This is surgery to remove a toenail that has curled and grown into the skin, causing pain.
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The entire nail or the portion of the nail growing into the skin may be removed. It is most often done to:
If you are planning to have ingrown toenail removal, your doctor will review a list of possible complications, which may include:
Factors that may increase the risk of complications include:
You will be given local anesthesia. Only the area that is being operated on will be numbed by an injection.
A local anesthetic will be used to numb the toe. Using special tools, the doctor will cut the nail down towards the cuticle (bottom of the nail). Then either the whole nail or part of the nail will be pulled off. A chemical may be put on the cuticle to prevent the nail that was removed from growing back.
Less than 1 hour
It will likely hurt some when the doctor injects the anesthetic into your toe. During the procedure, you will not feel pain, but you will feel pressure and tugging. After the procedure, you will likely have some pain. Your doctor may give you pain relievers.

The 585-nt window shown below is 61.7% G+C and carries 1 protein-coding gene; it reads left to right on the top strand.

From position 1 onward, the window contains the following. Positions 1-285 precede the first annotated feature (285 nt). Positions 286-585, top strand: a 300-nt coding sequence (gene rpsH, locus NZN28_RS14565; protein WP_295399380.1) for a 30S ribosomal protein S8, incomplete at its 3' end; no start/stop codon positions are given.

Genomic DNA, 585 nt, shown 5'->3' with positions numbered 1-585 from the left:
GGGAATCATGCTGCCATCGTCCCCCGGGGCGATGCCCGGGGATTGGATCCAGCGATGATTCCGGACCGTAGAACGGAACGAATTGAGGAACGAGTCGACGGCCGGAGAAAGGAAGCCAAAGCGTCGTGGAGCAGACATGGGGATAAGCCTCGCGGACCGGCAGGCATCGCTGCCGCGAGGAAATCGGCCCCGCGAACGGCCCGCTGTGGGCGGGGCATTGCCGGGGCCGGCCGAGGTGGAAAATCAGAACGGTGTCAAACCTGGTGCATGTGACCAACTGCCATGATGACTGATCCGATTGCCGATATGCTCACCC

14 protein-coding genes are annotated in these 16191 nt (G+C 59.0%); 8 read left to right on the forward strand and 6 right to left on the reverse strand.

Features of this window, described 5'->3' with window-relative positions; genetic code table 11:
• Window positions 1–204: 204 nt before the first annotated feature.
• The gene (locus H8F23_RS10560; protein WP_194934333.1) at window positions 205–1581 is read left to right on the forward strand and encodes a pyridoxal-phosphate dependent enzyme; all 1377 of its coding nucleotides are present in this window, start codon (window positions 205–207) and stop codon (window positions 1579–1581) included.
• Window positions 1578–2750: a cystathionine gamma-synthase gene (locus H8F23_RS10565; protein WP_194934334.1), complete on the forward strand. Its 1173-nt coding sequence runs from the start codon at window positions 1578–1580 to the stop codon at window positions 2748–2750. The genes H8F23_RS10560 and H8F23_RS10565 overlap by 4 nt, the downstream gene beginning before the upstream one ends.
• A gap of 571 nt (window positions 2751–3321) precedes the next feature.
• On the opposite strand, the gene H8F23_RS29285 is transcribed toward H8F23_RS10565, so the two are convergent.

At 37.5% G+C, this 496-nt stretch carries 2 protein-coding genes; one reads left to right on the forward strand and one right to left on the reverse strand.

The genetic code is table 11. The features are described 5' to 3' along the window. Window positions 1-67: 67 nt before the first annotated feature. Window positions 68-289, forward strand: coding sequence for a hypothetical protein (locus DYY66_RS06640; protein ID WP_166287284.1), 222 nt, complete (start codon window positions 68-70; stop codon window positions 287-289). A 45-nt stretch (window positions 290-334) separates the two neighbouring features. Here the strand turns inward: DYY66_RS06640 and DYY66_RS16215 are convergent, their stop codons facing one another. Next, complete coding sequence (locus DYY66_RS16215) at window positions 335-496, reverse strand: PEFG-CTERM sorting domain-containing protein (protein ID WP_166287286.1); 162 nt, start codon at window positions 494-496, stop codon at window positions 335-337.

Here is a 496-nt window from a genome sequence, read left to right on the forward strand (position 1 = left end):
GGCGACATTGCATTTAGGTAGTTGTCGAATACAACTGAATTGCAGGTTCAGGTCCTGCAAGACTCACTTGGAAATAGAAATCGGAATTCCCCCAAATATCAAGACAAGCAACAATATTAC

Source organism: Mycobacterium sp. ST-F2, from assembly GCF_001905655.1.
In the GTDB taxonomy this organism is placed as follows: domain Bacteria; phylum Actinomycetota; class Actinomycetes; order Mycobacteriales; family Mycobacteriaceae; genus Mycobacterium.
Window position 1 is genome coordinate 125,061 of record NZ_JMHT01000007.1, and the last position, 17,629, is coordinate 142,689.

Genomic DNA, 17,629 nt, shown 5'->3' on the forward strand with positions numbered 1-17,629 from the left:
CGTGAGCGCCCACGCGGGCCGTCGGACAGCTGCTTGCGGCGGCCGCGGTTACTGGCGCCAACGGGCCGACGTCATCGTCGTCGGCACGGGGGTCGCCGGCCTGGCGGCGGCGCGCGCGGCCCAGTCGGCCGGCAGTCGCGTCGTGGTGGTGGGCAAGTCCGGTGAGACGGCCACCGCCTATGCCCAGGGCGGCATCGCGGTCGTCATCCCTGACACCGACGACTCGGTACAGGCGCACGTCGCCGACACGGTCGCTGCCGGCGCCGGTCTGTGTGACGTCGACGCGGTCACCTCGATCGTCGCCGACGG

When you return home, do the following to help ensure a smooth recovery:
Complete healing takes about 2-3 weeks. This will not interfere with most activities. If the entire nail was removed, your body will create a hard skin in its place. After the skin has covered the sensitive area, you can resume normal activities.
After arriving home, contact your doctor if any of the following occurs:
In case of an emergency, call for medical help right away.
American Diabetes Association
American Academy of Family Physicians
Nurses Entrepreneurial Foot Care Association of Canada
Canadian Podiatric Medical Association
Ingrown toenails. American College of Foot and Ankle Surgeons website. Available at: http://www.foothea... . Updated December 18, 2009. Accessed May 2, 2013.
Ingrown toenails. American Academy of Family Physicians' FamilyDoctor.org website. Available at: http://familydocto... . Updated December 2010. Accessed May 2, 2013.
Roberts JR, Hedges JR, Custalow C. Clinical Procedures in Emergency Medicine . 4th ed. Philadelphia, PA: Elsevier Health Sciences. 2004; chap 52.
Last reviewed February 2014 by Michael Woods, MD
Last Updated: 3/18/2013